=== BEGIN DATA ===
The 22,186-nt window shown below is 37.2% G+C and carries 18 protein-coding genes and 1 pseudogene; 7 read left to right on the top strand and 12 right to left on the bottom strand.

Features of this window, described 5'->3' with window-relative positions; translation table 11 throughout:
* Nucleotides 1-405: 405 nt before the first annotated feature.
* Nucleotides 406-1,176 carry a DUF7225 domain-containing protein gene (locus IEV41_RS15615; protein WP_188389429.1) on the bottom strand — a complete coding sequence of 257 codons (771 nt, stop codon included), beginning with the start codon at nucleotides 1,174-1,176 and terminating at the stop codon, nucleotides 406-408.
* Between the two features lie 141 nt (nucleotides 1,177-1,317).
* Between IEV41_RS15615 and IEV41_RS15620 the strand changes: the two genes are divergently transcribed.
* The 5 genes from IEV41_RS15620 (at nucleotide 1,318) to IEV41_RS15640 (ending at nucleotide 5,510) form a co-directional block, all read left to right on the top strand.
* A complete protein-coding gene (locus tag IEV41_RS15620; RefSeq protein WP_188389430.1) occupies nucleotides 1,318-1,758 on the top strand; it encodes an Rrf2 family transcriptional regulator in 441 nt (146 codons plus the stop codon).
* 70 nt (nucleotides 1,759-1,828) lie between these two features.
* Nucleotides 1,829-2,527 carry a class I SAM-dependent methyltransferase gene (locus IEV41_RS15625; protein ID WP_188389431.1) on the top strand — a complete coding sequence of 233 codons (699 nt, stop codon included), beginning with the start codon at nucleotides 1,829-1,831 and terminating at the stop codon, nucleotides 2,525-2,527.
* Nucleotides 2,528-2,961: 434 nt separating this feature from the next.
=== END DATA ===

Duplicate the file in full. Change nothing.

The 22,186-nt window shown below is 37.2% G+C and carries 18 protein-coding genes and 1 pseudogene; 7 read left to right on the top strand and 12 right to left on the bottom strand.

Features of this window, described 5'->3' with window-relative positions; translation table 11 throughout:
* Nucleotides 1-405: 405 nt before the first annotated feature.
* Nucleotides 406-1,176 carry a DUF7225 domain-containing protein gene (locus IEV41_RS15615; protein WP_188389429.1) on the bottom strand — a complete coding sequence of 257 codons (771 nt, stop codon included), beginning with the start codon at nucleotides 1,174-1,176 and terminating at the stop codon, nucleotides 406-408.
* Between the two features lie 141 nt (nucleotides 1,177-1,317).
* Between IEV41_RS15615 and IEV41_RS15620 the strand changes: the two genes are divergently transcribed.
* The 5 genes from IEV41_RS15620 (at nucleotide 1,318) to IEV41_RS15640 (ending at nucleotide 5,510) form a co-directional block, all read left to right on the top strand.
* A complete protein-coding gene (locus tag IEV41_RS15620; RefSeq protein WP_188389430.1) occupies nucleotides 1,318-1,758 on the top strand; it encodes an Rrf2 family transcriptional regulator in 441 nt (146 codons plus the stop codon).
* 70 nt (nucleotides 1,759-1,828) lie between these two features.
* Nucleotides 1,829-2,527 carry a class I SAM-dependent methyltransferase gene (locus IEV41_RS15625; protein ID WP_188389431.1) on the top strand — a complete coding sequence of 233 codons (699 nt, stop codon included), beginning with the start codon at nucleotides 1,829-1,831 and terminating at the stop codon, nucleotides 2,525-2,527.
* Nucleotides 2,528-2,961: 434 nt separating this feature from the next.